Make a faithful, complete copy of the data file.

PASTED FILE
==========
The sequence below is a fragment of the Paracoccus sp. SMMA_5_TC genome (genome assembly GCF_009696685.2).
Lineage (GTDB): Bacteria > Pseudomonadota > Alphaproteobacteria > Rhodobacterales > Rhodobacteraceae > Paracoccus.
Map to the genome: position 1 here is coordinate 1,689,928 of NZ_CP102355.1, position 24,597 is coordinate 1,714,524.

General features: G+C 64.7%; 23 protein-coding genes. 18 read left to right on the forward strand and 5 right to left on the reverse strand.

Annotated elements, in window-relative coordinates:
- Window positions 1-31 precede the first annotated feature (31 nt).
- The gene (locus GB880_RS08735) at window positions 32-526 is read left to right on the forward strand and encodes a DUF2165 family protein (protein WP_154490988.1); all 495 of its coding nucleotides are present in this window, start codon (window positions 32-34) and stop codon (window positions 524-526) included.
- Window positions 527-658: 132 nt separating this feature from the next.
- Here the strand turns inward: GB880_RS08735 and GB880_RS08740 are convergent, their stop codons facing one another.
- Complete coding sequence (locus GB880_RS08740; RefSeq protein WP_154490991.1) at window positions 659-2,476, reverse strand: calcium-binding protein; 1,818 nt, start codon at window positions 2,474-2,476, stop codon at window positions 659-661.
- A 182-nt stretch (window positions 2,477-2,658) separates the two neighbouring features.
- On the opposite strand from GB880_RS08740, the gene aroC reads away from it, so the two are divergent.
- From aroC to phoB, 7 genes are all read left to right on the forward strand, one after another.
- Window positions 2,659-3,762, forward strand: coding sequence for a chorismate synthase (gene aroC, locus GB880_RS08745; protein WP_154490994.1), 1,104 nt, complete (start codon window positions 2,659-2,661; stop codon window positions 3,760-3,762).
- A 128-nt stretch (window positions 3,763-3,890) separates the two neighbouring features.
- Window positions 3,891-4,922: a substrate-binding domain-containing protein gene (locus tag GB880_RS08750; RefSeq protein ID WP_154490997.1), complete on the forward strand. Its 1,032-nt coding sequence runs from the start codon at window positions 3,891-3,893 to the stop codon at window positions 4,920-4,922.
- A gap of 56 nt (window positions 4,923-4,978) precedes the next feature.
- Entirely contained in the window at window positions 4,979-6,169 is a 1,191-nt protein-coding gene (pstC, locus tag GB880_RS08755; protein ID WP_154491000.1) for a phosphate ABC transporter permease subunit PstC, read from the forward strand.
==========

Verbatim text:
The sequence below is a fragment of the Paracoccus sp. SMMA_5_TC genome (genome assembly GCF_009696685.2).
Lineage (GTDB): Bacteria > Pseudomonadota > Alphaproteobacteria > Rhodobacterales > Rhodobacteraceae > Paracoccus.
Map to the genome: position 1 here is coordinate 1,689,928 of NZ_CP102355.1, position 24,597 is coordinate 1,714,524.

General features: G+C 64.7%; 23 protein-coding genes. 18 read left to right on the forward strand and 5 right to left on the reverse strand.

Annotated elements, in window-relative coordinates:
- Window positions 1-31 precede the first annotated feature (31 nt).
- The gene (locus GB880_RS08735) at window positions 32-526 is read left to right on the forward strand and encodes a DUF2165 family protein (protein WP_154490988.1); all 495 of its coding nucleotides are present in this window, start codon (window positions 32-34) and stop codon (window positions 524-526) included.
- Window positions 527-658: 132 nt separating this feature from the next.
- Here the strand turns inward: GB880_RS08735 and GB880_RS08740 are convergent, their stop codons facing one another.
- Complete coding sequence (locus GB880_RS08740; RefSeq protein WP_154490991.1) at window positions 659-2,476, reverse strand: calcium-binding protein; 1,818 nt, start codon at window positions 2,474-2,476, stop codon at window positions 659-661.
- A 182-nt stretch (window positions 2,477-2,658) separates the two neighbouring features.
- On the opposite strand from GB880_RS08740, the gene aroC reads away from it, so the two are divergent.
- From aroC to phoB, 7 genes are all read left to right on the forward strand, one after another.
- Window positions 2,659-3,762, forward strand: coding sequence for a chorismate synthase (gene aroC, locus GB880_RS08745; protein WP_154490994.1), 1,104 nt, complete (start codon window positions 2,659-2,661; stop codon window positions 3,760-3,762).
- A 128-nt stretch (window positions 3,763-3,890) separates the two neighbouring features.
- Window positions 3,891-4,922: a substrate-binding domain-containing protein gene (locus tag GB880_RS08750; RefSeq protein ID WP_154490997.1), complete on the forward strand. Its 1,032-nt coding sequence runs from the start codon at window positions 3,891-3,893 to the stop codon at window positions 4,920-4,922.
- A gap of 56 nt (window positions 4,923-4,978) precedes the next feature.
- Entirely contained in the window at window positions 4,979-6,169 is a 1,191-nt protein-coding gene (pstC, locus tag GB880_RS08755; protein ID WP_154491000.1) for a phosphate ABC transporter permease subunit PstC, read from the forward strand.